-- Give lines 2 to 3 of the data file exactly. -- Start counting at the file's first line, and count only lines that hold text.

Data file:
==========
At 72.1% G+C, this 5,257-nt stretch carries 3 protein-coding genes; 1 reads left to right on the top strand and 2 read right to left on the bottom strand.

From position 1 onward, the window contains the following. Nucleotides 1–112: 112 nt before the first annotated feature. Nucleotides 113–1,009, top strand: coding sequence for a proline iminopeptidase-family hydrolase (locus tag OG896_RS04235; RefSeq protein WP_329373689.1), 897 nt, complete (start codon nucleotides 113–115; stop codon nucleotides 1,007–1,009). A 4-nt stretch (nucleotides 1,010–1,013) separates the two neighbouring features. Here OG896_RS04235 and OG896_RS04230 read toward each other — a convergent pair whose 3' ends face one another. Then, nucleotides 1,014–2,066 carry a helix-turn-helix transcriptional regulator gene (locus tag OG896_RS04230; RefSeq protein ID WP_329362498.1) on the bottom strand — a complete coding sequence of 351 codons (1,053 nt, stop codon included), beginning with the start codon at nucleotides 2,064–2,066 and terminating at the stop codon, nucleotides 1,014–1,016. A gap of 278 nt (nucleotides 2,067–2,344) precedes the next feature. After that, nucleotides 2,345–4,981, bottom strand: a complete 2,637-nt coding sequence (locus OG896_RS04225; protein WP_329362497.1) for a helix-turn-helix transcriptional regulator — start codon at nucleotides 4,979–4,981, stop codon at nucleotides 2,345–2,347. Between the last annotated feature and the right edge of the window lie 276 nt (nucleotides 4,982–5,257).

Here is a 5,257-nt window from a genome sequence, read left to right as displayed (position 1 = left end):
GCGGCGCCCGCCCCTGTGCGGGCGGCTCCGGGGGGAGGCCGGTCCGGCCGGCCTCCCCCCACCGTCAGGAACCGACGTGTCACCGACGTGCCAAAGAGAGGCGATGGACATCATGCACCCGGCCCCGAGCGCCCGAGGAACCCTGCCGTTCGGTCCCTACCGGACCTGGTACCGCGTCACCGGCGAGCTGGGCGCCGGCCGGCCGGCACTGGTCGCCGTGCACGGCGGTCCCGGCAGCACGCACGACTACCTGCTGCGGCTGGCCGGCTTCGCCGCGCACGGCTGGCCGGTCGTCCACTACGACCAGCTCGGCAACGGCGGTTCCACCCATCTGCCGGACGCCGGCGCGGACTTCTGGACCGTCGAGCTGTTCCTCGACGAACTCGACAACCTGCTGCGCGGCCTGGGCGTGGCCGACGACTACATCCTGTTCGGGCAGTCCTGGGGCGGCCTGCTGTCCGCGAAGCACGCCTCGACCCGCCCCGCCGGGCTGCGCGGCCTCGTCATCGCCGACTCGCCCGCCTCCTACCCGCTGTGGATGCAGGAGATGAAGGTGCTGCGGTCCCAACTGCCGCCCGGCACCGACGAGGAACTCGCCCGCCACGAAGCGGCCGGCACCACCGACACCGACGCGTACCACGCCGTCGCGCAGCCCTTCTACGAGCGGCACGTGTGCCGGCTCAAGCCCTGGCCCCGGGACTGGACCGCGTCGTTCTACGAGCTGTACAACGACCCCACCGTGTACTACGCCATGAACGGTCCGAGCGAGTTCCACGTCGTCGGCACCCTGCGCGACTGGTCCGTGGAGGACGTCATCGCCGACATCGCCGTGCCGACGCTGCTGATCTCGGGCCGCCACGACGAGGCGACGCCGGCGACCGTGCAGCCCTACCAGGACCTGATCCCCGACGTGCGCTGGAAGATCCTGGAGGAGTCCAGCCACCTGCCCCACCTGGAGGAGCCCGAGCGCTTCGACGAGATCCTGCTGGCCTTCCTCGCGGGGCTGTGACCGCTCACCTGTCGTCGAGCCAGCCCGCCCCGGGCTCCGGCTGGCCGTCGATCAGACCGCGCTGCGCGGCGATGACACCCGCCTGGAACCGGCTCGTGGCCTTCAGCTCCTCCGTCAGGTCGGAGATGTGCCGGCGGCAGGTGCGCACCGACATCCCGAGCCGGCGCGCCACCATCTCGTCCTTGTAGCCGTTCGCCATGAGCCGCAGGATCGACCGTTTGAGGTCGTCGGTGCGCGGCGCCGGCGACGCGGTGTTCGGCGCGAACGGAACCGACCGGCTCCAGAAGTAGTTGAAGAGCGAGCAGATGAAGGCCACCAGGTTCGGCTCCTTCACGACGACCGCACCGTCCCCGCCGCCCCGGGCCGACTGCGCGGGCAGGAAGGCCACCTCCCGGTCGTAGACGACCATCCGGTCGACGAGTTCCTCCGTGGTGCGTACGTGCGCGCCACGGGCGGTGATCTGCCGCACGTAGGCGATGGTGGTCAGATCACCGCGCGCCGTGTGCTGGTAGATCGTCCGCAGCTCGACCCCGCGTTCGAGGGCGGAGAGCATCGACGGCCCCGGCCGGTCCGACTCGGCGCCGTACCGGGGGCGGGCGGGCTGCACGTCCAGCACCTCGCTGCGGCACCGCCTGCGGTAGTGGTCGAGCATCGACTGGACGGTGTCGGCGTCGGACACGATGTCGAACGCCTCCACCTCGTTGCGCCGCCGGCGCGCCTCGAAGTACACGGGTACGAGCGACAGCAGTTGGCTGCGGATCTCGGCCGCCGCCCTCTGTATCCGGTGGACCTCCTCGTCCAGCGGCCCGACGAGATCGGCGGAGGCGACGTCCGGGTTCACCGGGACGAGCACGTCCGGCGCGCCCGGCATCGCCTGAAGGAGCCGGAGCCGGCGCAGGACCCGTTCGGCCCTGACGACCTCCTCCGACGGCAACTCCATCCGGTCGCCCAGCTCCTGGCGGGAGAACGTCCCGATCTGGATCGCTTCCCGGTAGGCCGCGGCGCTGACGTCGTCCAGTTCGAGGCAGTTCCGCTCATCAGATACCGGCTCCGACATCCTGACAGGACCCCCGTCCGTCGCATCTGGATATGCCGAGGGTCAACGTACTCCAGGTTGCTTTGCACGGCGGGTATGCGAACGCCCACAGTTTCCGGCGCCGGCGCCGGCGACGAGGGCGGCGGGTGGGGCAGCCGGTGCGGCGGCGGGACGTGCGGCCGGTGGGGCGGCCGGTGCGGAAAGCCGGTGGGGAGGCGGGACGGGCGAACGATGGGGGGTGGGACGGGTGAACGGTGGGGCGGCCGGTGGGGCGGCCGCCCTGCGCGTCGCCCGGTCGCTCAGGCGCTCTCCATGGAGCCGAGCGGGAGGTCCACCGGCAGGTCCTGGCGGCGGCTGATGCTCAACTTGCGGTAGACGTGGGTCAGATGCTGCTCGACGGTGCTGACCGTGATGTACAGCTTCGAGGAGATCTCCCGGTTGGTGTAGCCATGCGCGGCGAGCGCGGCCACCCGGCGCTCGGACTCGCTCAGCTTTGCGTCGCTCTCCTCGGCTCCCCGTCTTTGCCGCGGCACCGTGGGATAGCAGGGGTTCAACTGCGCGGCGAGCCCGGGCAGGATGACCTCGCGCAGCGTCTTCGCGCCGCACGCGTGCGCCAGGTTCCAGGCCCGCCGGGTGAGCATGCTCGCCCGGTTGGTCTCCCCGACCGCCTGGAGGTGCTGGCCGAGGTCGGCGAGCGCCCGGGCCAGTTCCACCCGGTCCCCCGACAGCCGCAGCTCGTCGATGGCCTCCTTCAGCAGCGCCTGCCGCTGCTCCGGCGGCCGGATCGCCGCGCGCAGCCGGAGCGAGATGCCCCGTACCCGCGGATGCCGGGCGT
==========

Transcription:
From position 1 onward, the window contains the following. Nucleotides 1–112: 112 nt before the first annotated feature. Nucleotides 113–1,009, top strand: coding sequence for a proline iminopeptidase-family hydrolase (locus tag OG896_RS04235; RefSeq protein WP_329373689.1), 897 nt, complete (start codon nucleotides 113–115; stop codon nucleotides 1,007–1,009). A 4-nt stretch (nucleotides 1,010–1,013) separates the two neighbouring features. Here OG896_RS04235 and OG896_RS04230 read toward each other — a convergent pair whose 3' ends face one another. Then, nucleotides 1,014–2,066 carry a helix-turn-helix transcriptional regulator gene (locus tag OG896_RS04230; RefSeq protein ID WP_329362498.1) on the bottom strand — a complete coding sequence of 351 codons (1,053 nt, stop codon included), beginning with the start codon at nucleotides 2,064–2,066 and terminating at the stop codon, nucleotides 1,014–1,016. A gap of 278 nt (nucleotides 2,067–2,344) precedes the next feature. After that, nucleotides 2,345–4,981, bottom strand: a complete 2,637-nt coding sequence (locus OG896_RS04225; protein WP_329362497.1) for a helix-turn-helix transcriptional regulator — start codon at nucleotides 4,979–4,981, stop codon at nucleotides 2,345–2,347. Between the last annotated feature and the right edge of the window lie 276 nt (nucleotides 4,982–5,257).

Here is a 5,257-nt window from a genome sequence, read left to right as displayed (position 1 = left end):